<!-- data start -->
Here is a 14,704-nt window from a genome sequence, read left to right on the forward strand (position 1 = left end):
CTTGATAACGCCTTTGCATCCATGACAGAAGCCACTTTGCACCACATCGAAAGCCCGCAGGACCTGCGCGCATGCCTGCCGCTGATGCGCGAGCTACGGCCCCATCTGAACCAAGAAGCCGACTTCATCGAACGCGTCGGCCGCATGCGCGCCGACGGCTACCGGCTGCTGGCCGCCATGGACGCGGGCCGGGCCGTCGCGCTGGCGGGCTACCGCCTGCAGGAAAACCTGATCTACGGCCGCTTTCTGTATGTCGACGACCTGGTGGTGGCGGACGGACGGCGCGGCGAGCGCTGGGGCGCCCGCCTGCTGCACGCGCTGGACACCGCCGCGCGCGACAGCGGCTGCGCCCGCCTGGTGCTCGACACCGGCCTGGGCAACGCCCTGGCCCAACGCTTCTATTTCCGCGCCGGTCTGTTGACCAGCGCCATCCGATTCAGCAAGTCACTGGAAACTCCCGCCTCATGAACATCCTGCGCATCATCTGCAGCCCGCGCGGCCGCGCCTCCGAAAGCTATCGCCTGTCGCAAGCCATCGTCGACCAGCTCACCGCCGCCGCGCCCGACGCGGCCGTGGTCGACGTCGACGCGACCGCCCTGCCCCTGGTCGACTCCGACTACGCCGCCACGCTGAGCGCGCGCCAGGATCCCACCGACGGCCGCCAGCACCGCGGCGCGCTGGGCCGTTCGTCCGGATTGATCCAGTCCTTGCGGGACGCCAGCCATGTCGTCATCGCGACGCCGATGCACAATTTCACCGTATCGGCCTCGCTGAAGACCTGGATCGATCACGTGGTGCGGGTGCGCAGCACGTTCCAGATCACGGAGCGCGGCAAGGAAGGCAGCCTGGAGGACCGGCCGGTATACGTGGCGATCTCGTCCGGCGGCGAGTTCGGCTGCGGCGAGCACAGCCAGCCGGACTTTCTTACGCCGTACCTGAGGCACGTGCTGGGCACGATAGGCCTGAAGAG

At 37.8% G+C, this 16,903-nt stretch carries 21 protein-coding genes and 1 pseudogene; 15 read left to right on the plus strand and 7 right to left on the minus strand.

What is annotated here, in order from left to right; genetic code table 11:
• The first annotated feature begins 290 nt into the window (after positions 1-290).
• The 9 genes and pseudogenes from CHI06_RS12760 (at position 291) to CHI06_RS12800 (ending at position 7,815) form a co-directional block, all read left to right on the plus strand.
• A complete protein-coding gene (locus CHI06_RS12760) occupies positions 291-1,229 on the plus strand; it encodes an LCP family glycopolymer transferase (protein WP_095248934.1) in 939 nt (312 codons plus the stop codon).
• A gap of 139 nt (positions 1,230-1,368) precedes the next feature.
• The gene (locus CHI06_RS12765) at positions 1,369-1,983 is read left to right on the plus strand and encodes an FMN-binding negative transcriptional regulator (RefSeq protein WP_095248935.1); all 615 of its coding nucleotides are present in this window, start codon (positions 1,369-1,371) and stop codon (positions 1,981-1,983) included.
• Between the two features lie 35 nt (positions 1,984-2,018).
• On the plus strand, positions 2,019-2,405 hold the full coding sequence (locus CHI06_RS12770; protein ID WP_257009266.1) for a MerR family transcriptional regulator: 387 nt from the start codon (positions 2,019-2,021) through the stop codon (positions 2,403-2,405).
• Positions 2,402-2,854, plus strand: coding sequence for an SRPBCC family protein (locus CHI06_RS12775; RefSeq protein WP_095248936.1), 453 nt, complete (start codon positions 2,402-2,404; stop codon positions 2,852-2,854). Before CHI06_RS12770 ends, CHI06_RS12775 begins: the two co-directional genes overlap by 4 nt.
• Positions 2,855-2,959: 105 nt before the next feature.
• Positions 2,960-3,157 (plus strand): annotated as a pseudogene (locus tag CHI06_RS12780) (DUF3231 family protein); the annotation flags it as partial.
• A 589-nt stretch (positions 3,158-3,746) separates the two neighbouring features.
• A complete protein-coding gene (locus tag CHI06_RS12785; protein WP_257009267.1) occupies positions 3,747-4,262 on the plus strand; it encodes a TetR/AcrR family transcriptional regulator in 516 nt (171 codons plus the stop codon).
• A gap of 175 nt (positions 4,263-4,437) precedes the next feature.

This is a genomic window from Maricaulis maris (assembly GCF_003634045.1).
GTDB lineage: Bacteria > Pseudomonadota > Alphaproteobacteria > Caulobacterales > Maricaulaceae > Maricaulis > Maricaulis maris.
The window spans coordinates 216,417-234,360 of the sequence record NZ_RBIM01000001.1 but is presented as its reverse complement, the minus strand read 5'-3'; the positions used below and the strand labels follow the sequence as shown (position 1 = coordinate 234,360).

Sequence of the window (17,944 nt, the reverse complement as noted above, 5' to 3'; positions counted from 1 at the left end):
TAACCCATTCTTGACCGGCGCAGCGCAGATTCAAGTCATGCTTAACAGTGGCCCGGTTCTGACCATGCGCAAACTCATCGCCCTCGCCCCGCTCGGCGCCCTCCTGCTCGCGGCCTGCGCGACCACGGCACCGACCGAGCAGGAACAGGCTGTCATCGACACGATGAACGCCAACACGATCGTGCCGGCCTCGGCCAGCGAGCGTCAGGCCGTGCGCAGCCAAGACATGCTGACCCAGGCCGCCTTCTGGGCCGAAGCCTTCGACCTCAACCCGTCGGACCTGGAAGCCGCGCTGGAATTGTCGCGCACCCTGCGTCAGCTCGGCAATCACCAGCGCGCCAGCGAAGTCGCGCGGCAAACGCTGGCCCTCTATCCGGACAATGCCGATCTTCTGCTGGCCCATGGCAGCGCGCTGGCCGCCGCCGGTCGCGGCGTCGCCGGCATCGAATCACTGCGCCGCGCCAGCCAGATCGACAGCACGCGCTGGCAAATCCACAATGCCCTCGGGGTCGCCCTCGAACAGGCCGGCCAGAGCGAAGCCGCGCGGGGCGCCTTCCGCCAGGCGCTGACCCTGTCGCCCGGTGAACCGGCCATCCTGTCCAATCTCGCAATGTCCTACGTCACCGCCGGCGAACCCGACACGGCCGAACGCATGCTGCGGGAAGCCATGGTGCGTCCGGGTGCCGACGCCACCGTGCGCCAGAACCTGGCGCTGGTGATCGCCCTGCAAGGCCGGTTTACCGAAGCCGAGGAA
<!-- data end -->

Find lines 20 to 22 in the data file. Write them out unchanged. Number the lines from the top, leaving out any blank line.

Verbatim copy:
The window spans coordinates 216,417-234,360 of the sequence record NZ_RBIM01000001.1 but is presented as its reverse complement, the minus strand read 5'-3'; the positions used below and the strand labels follow the sequence as shown (position 1 = coordinate 234,360).

Sequence of the window (17,944 nt, the reverse complement as noted above, 5' to 3'; positions counted from 1 at the left end):
TAACCCATTCTTGACCGGCGCAGCGCAGATTCAAGTCATGCTTAACAGTGGCCCGGTTCTGACCATGCGCAAACTCATCGCCCTCGCCCCGCTCGGCGCCCTCCTGCTCGCGGCCTGCGCGACCACGGCACCGACCGAGCAGGAACAGGCTGTCATCGACACGATGAACGCCAACACGATCGTGCCGGCCTCGGCCAGCGAGCGTCAGGCCGTGCGCAGCCAAGACATGCTGACCCAGGCCGCCTTCTGGGCCGAAGCCTTCGACCTCAACCCGTCGGACCTGGAAGCCGCGCTGGAATTGTCGCGCACCCTGCGTCAGCTCGGCAATCACCAGCGCGCCAGCGAAGTCGCGCGGCAAACGCTGGCCCTCTATCCGGACAATGCCGATCTTCTGCTGGCCCATGGCAGCGCGCTGGCCGCCGCCGGTCGCGGCGTCGCCGGCATCGAATCACTGCGCCGCGCCAGCCAGATCGACAGCACGCGCTGGCAAATCCACAATGCCCTCGGGGTCGCCCTCGAACAGGCCGGCCAGAGCGAAGCCGCGCGGGGCGCCTTCCGCCAGGCGCTGACCCTGTCGCCCGGTGAACCGGCCATCCTGTCCAATCTCGCAATGTCCTACGTCACCGCCGGCGAACCCGACACGGCCGAACGCATGCTGCGGGAAGCCATGGTGCGTCCGGGTGCCGACGCCACCGTGCGCCAGAACCTGGCGCTGGTGATCGCCCTGCAAGGCCGGTTTACCGAAGCCGAGGAA